Norsemen - Bloodlust
Time to Kill Records
Death/Thrash/Power Metal
10 songs (46'39")
Release year: 2019
Reviewed by Alex

It may be a little strange that a band from Bergamo, Italy is called Norsemen, but it is a known historical fact that Vikings visited Mediterranean. And wherever Vikings visited, they usually raided, while also leaving their genetic seed behind. When you choose a moniker like Norsemen, you also kind of give away to a degree the style of metal you are going to play. Prog or gothic styles are unlikely. In the case of Italians the book can be judged by its cover, even if in the end the book is a straightforward, not too exciting or complicated a read.

Norsemen go for Amon Amarth early sound, with a lot less blackness, a lot more power metal, with more polish and less creativity. Tremolos do fly, but less so. Drums whip up in the bottom end and are made thicker through production, although drum sound itself may come off plasticky. Vocals are bottomless growls, with a rare higher pitched shriek. First and foremost, however, Norsemen rely on fast and steady parade of chords. After somewhat symphonic intro, Evil Master then is energetic, but by the time Black Mountain and Fenrir roll on the death/thrash already feels repetitive with its average chug. The sameness of riffs piled on the front end of Bloodlust make it somewhat arduous to get through the album first half.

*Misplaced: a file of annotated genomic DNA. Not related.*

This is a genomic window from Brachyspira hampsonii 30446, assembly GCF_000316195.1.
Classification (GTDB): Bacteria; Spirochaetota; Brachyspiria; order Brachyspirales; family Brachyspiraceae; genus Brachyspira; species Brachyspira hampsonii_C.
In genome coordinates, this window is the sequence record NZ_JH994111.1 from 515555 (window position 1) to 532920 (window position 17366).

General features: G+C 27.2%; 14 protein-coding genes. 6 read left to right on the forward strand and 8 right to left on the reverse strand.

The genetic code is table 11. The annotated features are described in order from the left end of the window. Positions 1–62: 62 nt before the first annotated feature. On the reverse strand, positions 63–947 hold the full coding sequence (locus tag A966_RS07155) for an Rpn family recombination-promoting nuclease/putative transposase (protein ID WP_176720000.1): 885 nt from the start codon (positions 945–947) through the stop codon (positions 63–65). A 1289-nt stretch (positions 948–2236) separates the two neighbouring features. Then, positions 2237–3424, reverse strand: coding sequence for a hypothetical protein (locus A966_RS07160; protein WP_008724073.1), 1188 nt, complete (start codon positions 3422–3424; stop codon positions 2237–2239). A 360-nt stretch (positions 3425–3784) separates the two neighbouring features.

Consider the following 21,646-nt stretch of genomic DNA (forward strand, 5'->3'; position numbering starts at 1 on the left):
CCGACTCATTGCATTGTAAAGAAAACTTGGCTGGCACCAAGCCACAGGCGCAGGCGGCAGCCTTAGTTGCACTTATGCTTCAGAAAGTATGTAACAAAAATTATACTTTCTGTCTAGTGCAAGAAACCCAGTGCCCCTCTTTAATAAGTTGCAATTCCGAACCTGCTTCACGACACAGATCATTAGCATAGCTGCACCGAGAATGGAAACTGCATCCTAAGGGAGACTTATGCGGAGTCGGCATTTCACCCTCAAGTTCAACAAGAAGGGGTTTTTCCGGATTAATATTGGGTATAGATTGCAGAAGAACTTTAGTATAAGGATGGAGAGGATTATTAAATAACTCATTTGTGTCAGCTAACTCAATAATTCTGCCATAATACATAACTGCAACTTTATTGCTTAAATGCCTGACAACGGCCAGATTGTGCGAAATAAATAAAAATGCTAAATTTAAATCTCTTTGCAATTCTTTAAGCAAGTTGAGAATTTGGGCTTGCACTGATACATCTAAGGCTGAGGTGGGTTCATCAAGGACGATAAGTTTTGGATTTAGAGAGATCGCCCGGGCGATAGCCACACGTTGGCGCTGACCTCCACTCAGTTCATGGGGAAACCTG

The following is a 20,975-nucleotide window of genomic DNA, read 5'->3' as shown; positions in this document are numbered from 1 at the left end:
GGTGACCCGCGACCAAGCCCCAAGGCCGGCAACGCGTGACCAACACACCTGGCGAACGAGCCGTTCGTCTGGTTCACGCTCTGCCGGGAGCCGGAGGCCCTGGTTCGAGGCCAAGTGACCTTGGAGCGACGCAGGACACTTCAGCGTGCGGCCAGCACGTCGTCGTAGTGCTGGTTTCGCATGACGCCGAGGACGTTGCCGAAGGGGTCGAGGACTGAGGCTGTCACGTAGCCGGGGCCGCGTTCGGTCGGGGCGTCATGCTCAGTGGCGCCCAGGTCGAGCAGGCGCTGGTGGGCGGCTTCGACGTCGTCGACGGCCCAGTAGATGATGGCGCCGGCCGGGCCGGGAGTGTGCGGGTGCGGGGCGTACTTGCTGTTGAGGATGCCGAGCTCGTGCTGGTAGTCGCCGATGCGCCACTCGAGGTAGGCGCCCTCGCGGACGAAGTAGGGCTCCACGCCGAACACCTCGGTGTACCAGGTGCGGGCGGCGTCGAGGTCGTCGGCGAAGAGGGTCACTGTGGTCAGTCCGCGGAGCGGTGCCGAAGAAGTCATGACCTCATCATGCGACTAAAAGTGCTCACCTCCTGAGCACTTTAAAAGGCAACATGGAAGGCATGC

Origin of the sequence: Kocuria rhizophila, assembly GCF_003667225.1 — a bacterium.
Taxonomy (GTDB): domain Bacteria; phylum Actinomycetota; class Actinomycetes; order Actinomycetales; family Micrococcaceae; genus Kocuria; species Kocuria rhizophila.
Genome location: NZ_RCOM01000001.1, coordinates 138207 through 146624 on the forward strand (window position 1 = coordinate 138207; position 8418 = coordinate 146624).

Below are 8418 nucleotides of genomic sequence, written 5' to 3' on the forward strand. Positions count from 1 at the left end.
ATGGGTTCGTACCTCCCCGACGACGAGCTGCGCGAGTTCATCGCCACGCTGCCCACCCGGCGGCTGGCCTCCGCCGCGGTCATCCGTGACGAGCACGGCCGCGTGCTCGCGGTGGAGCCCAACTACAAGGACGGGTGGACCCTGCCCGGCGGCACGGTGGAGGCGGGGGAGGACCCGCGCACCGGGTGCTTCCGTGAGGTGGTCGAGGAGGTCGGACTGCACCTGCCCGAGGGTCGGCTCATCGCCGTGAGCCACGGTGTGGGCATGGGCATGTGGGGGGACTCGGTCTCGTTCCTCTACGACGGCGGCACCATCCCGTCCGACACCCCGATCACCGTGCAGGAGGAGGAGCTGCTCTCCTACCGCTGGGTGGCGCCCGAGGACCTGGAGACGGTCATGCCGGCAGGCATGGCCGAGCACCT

Going for more catchiness and hooks (title track), or incorporating a rare short solo (Odin) break up the monotony, and mocking thrash bit of Surtur also stands out. Towards the latter half of the album Norsemen veer further into power metal, there is more solo work and more on the surface melodicism. Using tremolo in Time Wrecked Kingdom also provides some riff variation, but going on the long run with Bloodlust I only could take it in short spans, and not because it has dizzying everchanging time signatures.

Memorable songs would be a good recipe for success for Norsemen. I understand the desire of not copying other pagan brethren (like Heidevolk), and treading closer to death roots (like Unleashed), but spacing out drum kicks and filling them with melody would do wonders for song differentiation on Bloodlust. Then, I also can’t feel death metal on the album either, since there is no sense of depravity here at all, but more of burly uncontained power without specific aim or purpose.

In every Viking movie there is a hero (or several) and then there is a mass cast. If Norsemen want to take the step out of the crowd, individuality is something they must seek.

Killing Songs :
Bloodlust, Odin, Surtur
Alex quoted 65 / 100
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